What would a TOS spin off look like

Discussion in 'Star Trek - Original Series' started by AggieJohn, Mar 14, 2013.

  1. CorporalCaptain

    CorporalCaptain Admiral Admiral

    Joined:
    Feb 12, 2011
    Location:
    "Who are you?"
    And yet, they just happen to have a transporter that is zillions of times more powerful than Enterprise technology, and they can hide planets from the Federation in the 23rd century. Maybe they're just borrowing all that from the aliens next door, too. :lol:
     
  2. Christopher

    Christopher Writer Admiral

    Joined:
    Mar 15, 2001
    ^The tie-ins, beginning with a Howard Weinstein comics story for DC that was built upon in later novels by Greg Cox and myself, have established Gary Seven's employers as a group called the Aegis. Howie's comics story evidently drew on elements of the original '66 pilot version of A:E and explained the Aegis as a group that worked to preserve the integrity of the timeline, working against other factions trying to alter history -- thereby anticipating Enterprise's Temporal Cold War by a full decade. (Which enabled me to include the Aegis as one of the TCW factions in my own DTI: Watching the Clock.)

    And Howie's interpretation makes sense. How else would the Aegis have known that the late 1960s were a crucial period for Earth's survival unless they had the ability to project possible futures? Plus it was necessary to return to the time-travel well in order to cross over Gary with the Enterprise crew again in Howie's comics and Greg's Assignment: Eternity.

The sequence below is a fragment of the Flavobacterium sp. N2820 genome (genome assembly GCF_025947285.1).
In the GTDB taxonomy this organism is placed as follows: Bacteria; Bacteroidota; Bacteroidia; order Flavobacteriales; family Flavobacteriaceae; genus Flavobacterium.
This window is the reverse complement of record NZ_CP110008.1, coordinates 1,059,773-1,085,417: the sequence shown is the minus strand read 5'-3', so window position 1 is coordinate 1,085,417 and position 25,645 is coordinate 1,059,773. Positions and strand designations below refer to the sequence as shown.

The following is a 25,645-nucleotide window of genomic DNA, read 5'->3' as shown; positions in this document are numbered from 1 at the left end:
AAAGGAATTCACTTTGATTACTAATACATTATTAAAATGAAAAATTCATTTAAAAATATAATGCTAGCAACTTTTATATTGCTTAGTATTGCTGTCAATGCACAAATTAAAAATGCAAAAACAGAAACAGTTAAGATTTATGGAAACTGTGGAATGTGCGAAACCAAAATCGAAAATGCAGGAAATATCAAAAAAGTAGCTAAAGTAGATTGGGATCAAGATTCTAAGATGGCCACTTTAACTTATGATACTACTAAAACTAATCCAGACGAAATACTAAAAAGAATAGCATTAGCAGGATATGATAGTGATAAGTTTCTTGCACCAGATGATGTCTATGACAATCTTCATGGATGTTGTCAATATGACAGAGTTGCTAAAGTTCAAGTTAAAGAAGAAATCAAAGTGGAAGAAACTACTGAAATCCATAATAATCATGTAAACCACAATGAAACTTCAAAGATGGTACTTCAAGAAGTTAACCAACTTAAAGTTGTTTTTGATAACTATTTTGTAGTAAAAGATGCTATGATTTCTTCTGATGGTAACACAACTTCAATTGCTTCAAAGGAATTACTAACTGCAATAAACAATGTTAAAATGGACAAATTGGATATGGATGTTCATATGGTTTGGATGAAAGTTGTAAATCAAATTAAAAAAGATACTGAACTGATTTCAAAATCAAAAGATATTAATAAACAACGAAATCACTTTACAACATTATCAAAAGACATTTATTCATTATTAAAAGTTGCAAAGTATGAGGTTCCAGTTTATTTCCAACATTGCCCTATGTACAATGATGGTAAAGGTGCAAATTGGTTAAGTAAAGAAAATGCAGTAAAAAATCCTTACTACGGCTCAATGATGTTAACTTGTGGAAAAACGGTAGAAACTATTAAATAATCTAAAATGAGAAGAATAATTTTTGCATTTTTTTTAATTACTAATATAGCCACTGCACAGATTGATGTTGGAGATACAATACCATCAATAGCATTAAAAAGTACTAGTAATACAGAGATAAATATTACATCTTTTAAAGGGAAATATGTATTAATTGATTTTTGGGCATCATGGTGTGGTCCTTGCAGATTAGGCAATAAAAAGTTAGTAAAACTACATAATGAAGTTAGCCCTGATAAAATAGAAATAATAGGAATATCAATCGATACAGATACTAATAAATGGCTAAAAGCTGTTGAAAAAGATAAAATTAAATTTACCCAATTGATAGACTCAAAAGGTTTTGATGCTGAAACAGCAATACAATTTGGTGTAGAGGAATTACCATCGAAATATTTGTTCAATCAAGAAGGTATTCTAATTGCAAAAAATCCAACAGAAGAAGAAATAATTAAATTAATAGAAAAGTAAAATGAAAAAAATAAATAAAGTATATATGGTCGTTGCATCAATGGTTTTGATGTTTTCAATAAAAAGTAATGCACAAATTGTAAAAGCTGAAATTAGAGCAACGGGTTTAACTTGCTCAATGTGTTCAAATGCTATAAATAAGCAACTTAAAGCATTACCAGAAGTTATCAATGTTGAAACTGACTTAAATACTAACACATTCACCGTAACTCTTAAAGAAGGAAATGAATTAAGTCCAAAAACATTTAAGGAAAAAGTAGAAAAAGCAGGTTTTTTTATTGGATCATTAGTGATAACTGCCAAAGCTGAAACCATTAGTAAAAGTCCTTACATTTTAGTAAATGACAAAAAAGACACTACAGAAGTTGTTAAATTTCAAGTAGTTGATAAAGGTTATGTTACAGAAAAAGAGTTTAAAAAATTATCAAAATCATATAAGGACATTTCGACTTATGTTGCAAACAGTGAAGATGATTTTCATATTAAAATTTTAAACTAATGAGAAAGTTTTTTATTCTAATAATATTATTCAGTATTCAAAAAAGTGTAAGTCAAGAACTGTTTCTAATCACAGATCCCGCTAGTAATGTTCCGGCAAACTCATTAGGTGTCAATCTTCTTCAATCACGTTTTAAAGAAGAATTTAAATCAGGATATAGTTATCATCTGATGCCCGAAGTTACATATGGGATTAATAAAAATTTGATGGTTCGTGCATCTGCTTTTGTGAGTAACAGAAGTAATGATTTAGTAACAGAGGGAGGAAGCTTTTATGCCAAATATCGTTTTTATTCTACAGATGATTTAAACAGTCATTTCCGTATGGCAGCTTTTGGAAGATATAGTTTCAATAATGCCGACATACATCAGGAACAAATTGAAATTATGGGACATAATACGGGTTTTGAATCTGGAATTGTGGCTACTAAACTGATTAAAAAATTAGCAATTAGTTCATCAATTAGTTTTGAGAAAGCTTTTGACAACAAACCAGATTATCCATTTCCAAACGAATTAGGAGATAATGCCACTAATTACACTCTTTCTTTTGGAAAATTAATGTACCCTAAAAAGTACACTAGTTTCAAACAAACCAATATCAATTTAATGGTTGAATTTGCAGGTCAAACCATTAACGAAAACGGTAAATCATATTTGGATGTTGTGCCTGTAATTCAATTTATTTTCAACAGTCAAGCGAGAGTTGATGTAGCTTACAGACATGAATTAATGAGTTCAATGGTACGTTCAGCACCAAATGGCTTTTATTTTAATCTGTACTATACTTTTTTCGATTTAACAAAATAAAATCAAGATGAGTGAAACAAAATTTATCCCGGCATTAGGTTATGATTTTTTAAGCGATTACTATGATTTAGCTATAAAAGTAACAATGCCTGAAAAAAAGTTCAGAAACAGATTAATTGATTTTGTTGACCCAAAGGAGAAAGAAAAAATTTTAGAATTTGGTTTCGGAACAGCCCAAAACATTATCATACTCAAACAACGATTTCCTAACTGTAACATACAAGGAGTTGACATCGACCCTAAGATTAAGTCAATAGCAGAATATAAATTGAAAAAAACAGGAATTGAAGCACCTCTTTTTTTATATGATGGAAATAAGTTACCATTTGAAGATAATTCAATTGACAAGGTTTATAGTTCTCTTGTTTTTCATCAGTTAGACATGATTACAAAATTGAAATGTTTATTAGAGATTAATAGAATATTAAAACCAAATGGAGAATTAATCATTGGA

But I remain convinced that time travel would've been only an occasional element of the A:E spinoff if it had been made, and it would've been interesting to see more stories about Gary and Roberta dealing with contemporary threats in the '60s and maybe the '70s -- as we've seen them do in other tie-ins like Greg's The Eugenics Wars duology and John Byrne's A:E comics miniseries.
     
  3. xortex

    xortex Commodore

    Joined:
    Apr 25, 2006
    Location:
    Staten Island, NY

    Yea, but it didn't not suggest it. He could have been lying at the time just like Spock did from time to time. Changing the past could also have disastrous effects much worse than the benefits of the time changes even like we saw in that Voyager episode with Braxton where he and Janeway wound up on Earth in the 20th century and the galaxy was destroyed in the future because of Braxton or Janeway. That was the one with the Bill Gates type - Starling. So there is always three sides to every equation and story at least but it could still all have taken place in one single contemporary setting of the future or the past for that matter because it wasn't about time travel like 'Voyagers' was but about time travelers in the present, the future or the past depending on what they decide, to save money on cost.